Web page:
Endangered Republicans follow Trump's lead and turn to racism as Senate majority is in doubt
Donald Trump (Shutterstock)

Republicans are hoping to save their election chances by stoking fear and anger against the Black Lives Matter movement.

Taking their cues from President Donald Trump, GOP congressional candidates in safe seats are painting the civil rights movement as "Marxist" and anti-family, while Republicans in swing districts are portraying their Democratic opponents as "left-wing radicals," reported Politico.

The Trump-endorsed Bill Hagerty, who's running for Senate in Tennessee, told the website that the BLM movement wants to see the "destruction of the nuclear family," and Sen. Kelly Loeffler (R-GA) has attacked WNBA players for supporting the movement's message, which she has repeatedly claimed is Marxist.

Trump has called BLM "a symbol of hate," and his personal attorney Rudy Giuliani warned the movement "has been planning to destroy the police for three years.”

Fox News and talk radio hosts have amplified and repeated those attacks, but it's not clear how effective those attacks will be in shaping voter opinion.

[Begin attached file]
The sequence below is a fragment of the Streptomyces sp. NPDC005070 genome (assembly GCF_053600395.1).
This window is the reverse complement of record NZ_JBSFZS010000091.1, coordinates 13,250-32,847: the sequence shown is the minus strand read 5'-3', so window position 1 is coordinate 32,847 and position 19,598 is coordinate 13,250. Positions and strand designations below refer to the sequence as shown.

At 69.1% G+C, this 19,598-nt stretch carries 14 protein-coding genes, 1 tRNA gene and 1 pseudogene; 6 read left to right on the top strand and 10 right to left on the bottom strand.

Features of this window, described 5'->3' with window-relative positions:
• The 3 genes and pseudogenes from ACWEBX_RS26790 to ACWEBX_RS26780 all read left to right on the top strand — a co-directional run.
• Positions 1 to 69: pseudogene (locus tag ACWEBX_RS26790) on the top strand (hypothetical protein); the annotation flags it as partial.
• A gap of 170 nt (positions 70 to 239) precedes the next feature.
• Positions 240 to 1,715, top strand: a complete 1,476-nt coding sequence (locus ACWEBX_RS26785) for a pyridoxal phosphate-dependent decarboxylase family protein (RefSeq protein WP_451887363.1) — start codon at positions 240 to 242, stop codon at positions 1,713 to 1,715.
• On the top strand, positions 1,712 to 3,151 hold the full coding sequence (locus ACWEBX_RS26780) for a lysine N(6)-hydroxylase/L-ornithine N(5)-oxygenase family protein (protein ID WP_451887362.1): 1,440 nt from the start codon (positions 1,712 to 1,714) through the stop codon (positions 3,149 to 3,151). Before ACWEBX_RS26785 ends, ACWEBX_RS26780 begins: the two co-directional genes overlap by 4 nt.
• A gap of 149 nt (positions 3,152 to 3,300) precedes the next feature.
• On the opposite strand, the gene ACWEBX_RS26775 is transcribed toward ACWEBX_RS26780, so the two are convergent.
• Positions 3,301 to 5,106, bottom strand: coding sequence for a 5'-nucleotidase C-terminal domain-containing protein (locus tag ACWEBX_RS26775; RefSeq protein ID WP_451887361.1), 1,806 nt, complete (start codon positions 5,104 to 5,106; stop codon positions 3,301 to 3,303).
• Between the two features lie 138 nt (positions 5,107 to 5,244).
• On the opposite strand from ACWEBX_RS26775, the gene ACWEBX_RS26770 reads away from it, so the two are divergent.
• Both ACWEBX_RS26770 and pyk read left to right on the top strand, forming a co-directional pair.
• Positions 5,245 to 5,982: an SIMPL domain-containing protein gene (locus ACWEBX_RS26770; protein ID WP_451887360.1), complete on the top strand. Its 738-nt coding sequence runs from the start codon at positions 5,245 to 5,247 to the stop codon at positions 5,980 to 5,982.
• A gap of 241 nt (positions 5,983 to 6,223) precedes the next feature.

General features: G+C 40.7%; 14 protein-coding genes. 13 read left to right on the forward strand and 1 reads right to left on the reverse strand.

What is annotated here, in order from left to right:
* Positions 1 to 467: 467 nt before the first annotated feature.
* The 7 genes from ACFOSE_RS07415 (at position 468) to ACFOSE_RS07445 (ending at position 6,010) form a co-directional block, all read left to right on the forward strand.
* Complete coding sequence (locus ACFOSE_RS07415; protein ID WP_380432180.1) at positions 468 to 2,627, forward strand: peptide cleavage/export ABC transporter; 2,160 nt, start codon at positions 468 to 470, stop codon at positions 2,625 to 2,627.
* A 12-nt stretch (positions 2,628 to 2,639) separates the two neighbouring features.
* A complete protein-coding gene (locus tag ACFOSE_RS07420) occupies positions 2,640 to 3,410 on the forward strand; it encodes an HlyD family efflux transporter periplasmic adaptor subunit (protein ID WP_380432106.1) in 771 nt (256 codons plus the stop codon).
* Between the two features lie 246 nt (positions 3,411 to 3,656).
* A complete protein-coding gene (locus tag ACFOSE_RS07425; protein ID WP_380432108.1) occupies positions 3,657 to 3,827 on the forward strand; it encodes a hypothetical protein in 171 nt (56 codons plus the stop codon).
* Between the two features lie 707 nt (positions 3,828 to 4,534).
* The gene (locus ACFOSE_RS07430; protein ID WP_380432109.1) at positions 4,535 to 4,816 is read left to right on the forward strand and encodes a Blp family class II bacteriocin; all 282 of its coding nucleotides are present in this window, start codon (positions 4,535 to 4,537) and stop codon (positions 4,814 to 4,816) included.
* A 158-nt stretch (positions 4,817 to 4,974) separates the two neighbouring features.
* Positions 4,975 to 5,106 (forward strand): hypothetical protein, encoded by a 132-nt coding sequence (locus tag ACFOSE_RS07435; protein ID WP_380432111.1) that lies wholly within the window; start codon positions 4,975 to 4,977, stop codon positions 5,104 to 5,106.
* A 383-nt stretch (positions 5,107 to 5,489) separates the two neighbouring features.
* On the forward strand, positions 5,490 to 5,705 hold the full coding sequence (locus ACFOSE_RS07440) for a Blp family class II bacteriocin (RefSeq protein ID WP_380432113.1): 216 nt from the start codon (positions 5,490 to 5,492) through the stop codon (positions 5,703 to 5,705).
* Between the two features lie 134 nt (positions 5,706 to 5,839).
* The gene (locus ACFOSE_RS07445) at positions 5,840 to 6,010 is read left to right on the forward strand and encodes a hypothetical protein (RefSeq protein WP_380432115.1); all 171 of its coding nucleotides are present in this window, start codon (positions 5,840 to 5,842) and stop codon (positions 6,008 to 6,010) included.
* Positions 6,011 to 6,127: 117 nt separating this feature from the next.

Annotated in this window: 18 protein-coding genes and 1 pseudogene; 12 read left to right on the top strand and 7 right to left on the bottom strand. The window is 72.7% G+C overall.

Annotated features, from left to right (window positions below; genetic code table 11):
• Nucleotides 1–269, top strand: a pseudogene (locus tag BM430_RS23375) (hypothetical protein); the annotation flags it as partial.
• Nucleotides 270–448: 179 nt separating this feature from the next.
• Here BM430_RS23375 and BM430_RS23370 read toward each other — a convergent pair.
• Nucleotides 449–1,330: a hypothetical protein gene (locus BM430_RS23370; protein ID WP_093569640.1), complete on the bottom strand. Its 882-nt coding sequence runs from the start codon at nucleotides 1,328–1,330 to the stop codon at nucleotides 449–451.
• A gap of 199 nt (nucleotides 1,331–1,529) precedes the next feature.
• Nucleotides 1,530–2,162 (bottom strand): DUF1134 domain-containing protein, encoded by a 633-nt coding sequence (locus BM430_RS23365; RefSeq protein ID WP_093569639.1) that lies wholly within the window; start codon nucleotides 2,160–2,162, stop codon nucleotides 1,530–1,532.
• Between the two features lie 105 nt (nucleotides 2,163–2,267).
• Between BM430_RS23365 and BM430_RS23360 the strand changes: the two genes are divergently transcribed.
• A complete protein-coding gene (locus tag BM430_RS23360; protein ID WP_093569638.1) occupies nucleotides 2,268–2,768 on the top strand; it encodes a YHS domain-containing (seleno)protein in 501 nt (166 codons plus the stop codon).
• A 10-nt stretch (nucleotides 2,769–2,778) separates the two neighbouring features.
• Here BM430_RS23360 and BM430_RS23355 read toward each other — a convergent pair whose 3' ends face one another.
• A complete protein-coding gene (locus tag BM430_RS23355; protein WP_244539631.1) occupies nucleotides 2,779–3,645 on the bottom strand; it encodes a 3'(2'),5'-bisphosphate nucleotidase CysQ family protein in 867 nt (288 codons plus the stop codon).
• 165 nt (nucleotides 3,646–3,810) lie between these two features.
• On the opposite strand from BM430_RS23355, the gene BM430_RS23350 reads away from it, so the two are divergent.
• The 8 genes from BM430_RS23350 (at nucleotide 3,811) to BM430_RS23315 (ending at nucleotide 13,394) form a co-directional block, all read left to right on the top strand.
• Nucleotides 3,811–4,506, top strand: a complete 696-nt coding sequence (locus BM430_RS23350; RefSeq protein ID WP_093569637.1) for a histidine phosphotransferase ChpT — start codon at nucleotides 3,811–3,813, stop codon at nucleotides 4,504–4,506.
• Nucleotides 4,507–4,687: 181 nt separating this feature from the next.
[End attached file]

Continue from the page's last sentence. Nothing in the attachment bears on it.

“People putting ‘Black Lives Matter’ signs on their lawns, it's not an endorsement of a particular organization so much as a value statement uniting a lot of people from many backgrounds,” said Rep. Tom Malinowksi (D-NJ), whose mostly white district had voted Republican for decades until he won in 2018.

Two of the movement's founders, Patrisse Cullors and Alicia Garza, are indeed self-declared Marxists, and the Black Lives Matter Global Network indicates that one of its missions is to “disrupt the Western-prescribed nuclear family structure requirement" to promote community responsibility toward children.

Despite the attacks, recent polls show more than 60 percent of Americans support the movement, and an increasing number of white Americans agree minorities are not treated equally by the criminal justice system.

The movement also enjoys broad support among voters in urban, suburban and rural districts, although opposition has also spiked 9 points last month -- although political strategists say it's not an easy issue to run against.

“Explaining the difference between the Black Lives Matter movement versus the Black Lives Matter sentiment — there’s nuance there and nuance is hard in politics,” said GOP strategist Ian Prior, who's working to unseat Rep. Matt Cartwright (D-PA). “But support for law enforcement, that’s not nuanced and that’s where I think you’ll see a lot of the Republican messaging in tough races.”